We’re at midcourt, and the ball is about to go up…it’s Monday Tip-Off! Start your week here at the NLSC with a feature that’s dedicated to opinions, commentary, and other fun stuff related to NBA Live, NBA 2K, and other basketball video games. This week, I’m tipping things off with a few thoughts on the matter of what actually ruins basketball video games, and what are really more minor gripes.
Having been a part of the online basketball gaming community for over twenty years and admin of the NLSC for going on eighteen, I’ve both seen and taken part in some spirited discussions about the hobby. Our conversations about basketball video games have run the gamut from excitedly positive to furiously negative, depending on the issue and the quality of any given title. Given that we all have different tastes and expectations of basketball video games, our opinions will differ when it comes what will ruin our experience on the virtual hardwood. That’s fine, and to be encouraged!
Of course, it’s easy to exaggerate, especially when a pet peeve is involved. I recall one Forum member fuming over the use of the word “City” on the team statistics menu in NBA Live 2001. As they correctly pointed out, teams such as the Warriors, Jazz, and Pacers all take their names from their state rather than their city, making that label inaccurate. It’s a valid point, but a minor detail that was correct for most of the teams, and a criticism that paled in comparison with other issues in NBA Live 2001. Such issues are worth pointing out, but as we compile our Wishlists, it’s important that we prioritise problems that can ruin basketball video games, ahead of minor annoyances.
So, what does actually ruin basketball video games for most of us? Let’s begin with the gameplay. Before we get into the nuts and bolts of realistic stats and strategy, one of the most important factors in determining the quality of gameplay is how a game feels on the sticks; how polished, responsive, and intuitive the controls are. If the controls feel sluggish or stiff with an input delay that makes it difficult to move your player freely around the court, it’s an immediate strike against the game. Clunky and contrived controller configurations are a problem too, and even worse when combined with stiff and sluggish movement. Even if you can get used to it, it’s usually not fun.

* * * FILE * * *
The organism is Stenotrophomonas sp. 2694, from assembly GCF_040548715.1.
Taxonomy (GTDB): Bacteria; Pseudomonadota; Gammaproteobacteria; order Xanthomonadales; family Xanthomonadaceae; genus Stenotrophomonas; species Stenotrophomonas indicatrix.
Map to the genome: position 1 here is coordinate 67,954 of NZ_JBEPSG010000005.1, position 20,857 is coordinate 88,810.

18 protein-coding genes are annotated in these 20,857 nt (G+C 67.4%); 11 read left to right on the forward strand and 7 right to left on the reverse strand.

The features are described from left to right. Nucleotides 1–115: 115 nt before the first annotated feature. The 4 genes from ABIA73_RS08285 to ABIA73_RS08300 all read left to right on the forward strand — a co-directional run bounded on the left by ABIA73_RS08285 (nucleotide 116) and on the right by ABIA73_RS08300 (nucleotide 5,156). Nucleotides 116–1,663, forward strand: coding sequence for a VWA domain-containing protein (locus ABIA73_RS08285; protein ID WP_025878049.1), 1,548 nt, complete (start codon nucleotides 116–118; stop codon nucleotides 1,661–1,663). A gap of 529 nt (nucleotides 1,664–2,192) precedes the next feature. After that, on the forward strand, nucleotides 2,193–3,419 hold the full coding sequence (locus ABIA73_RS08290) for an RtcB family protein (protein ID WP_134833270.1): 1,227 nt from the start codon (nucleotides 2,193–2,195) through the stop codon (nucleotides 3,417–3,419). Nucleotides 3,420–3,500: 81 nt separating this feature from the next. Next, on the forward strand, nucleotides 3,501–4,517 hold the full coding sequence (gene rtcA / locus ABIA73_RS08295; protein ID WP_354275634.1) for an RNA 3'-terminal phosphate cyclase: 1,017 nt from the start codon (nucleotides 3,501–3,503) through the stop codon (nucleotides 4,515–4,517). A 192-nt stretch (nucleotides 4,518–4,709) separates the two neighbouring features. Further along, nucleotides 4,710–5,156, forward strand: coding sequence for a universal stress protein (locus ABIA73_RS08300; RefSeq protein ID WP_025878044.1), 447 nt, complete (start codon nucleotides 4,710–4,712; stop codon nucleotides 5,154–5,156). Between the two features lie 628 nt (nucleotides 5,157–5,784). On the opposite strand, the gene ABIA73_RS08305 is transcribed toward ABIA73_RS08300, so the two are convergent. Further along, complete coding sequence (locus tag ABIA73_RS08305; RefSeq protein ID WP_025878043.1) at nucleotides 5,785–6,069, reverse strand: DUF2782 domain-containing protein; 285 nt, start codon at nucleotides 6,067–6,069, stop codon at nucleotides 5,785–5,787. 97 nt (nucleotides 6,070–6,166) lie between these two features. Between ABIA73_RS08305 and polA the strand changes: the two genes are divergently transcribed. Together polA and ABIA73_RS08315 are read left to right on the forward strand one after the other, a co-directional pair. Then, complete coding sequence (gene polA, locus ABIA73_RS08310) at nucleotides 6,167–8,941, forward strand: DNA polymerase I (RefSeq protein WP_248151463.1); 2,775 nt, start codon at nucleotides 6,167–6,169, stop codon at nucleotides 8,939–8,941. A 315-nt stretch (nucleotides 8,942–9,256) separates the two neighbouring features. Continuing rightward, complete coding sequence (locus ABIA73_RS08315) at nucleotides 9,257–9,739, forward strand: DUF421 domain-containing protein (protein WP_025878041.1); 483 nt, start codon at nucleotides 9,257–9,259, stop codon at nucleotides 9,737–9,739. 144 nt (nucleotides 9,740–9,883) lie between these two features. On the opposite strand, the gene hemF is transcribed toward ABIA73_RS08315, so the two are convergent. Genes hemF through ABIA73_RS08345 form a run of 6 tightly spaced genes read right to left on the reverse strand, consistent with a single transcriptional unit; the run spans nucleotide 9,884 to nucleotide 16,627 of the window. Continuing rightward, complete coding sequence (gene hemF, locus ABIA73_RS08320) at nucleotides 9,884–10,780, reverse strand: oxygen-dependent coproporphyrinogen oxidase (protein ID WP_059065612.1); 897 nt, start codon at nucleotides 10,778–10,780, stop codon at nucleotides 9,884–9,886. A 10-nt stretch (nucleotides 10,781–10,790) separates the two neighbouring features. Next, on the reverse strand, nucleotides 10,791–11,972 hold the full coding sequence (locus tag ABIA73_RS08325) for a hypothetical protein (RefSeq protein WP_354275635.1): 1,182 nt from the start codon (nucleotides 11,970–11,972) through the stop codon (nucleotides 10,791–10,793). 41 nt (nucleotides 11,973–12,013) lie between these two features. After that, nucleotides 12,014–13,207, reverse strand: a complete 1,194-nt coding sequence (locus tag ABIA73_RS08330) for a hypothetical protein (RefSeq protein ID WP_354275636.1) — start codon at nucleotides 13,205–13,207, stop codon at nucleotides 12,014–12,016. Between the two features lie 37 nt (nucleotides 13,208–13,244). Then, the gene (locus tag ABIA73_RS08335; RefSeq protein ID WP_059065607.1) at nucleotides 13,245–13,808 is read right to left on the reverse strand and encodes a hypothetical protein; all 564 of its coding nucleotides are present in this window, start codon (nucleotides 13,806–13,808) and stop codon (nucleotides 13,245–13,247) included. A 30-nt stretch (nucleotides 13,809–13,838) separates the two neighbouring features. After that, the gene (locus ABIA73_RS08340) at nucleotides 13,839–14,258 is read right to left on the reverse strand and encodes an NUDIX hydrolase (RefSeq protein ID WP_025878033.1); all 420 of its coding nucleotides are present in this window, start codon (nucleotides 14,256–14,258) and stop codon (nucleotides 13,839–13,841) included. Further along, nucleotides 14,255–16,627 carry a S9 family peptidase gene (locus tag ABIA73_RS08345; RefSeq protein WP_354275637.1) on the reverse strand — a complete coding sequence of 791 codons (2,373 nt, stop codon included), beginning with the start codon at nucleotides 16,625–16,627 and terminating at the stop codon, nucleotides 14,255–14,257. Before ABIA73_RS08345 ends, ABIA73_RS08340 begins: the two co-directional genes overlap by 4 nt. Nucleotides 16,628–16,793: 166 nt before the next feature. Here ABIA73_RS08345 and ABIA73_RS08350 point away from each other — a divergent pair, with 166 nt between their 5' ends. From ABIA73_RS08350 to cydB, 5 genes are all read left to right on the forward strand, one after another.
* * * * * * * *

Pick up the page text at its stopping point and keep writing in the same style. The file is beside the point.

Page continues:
Assuming that the controls aren’t problematic (or that you can learn to tolerate them), the next potential stumbling block is how well the game represents basketball. When it comes to arcade basketball video games, this is often less of an issue. After all, it’s the over-the-top action that makes that style of hoops game fun. If we’re talking about a 5v5 game that is attempting to represent the NBA in a more realistic manner, we’re going to notice and be bothered by discrepancies. This includes players doing things they shouldn’t be doing, a lack of real strategies, unrealistic or very unlikely stats and results, and basically anything that makes a game not feel sim enough.
As I noted however, everyone has differing tastes and expectations, so some gamers are fine with the gameplay experience taking a few liberties here and there when it comes to realism. When it comes to the quirks of game design, most of us are likely on the same page. Issues here include unbalanced gameplay (e.g. builds that are either overpowered or underpowered, the CPU having superhuman abilities, etc), canned moments where it feels like it doesn’t matter what we do, artificial difficulty, dice roll mechanics, and so on. Our frustration is often compounded these days by the official patches and tuning tweaks that alter the experience for the worse, post-release.